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Red Wine Grapes Prevent Cavities?

Don't throw away your toothbrush and dental floss just yet but a recent study published in the Journal of Agriculture and Food Chemistry has some promising news about wine grapes and oral health.

Researchers from the University of Rochester Medical Center in New York report that the skin and seeds of red wine grapes may hinder the formation of dental caries, an infectious disease that causes tooth decay and cavities.

The USDA sponsored study found that polyphenols in the grapes seemed to inhibit enzymes called glycosyltransferases (GTFs) from protecting the harmful bacteria that coat teeth.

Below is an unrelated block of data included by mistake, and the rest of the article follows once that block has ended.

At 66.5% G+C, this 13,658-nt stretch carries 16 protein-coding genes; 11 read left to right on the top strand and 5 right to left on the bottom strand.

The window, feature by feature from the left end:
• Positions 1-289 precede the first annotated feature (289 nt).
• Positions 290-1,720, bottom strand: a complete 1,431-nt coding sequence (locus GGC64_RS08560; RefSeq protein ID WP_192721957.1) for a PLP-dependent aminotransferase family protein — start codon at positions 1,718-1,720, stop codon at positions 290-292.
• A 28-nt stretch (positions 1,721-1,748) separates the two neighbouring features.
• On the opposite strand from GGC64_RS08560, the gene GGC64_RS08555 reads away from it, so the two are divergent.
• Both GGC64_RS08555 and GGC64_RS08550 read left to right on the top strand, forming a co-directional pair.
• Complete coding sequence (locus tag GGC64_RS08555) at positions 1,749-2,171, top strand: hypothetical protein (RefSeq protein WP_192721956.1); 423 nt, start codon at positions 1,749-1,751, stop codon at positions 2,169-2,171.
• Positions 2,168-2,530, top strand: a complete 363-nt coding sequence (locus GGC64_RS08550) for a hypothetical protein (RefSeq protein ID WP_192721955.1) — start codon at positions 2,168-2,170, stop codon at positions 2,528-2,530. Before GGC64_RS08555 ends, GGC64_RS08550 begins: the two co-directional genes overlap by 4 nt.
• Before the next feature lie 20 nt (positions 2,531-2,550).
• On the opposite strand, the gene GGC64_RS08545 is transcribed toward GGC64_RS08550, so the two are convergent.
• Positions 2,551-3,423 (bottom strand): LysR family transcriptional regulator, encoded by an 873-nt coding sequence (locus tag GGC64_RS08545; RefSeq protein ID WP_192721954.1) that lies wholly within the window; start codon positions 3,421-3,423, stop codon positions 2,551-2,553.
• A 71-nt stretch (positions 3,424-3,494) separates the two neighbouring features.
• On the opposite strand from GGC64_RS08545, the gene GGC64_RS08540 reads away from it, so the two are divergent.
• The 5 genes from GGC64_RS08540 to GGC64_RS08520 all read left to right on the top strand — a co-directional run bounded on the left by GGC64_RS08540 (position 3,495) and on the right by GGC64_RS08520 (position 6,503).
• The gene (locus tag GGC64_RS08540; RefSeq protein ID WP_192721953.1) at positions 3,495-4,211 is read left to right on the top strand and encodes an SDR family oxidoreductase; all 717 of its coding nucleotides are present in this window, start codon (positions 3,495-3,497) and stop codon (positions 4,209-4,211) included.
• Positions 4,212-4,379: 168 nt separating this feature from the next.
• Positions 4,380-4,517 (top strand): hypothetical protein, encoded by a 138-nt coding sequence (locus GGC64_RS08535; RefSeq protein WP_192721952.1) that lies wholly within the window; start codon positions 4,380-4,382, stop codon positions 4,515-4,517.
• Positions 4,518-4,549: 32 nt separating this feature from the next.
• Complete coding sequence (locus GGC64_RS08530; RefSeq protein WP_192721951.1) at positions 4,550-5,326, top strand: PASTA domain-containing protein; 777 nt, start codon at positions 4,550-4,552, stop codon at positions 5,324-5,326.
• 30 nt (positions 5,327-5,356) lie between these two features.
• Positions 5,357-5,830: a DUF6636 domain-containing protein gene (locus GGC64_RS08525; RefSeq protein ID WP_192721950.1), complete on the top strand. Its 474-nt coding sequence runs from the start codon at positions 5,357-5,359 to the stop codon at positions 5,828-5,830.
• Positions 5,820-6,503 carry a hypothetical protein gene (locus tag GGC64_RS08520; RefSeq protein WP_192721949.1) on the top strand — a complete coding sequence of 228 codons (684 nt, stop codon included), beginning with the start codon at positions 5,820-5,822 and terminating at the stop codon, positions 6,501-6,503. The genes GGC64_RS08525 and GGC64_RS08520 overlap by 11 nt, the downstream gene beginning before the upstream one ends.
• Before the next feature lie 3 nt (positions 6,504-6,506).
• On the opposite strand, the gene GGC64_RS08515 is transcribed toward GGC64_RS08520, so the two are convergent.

The polyphenol extract used also seemed to cause the bacteria --called Streptococcus mutans (S mutans)--to produce less of the acid that leads to tooth decay and cavities.

These results add to a growing list of polyphenol health benefits. Polyphenols also contain powerful antioxidants that provide anti-aging properties and protect cells from oxidation that can lead to neuro-degenerative and cardiovascular diseases.

Perhaps the best way to boost polyphenol intake is by drinking a glass of tea each day.  Green tea in particular is great for overall health and contains epigallocatechin-3-gallate (EGCG), the polyphenol most strongly associated with cancer prevention.
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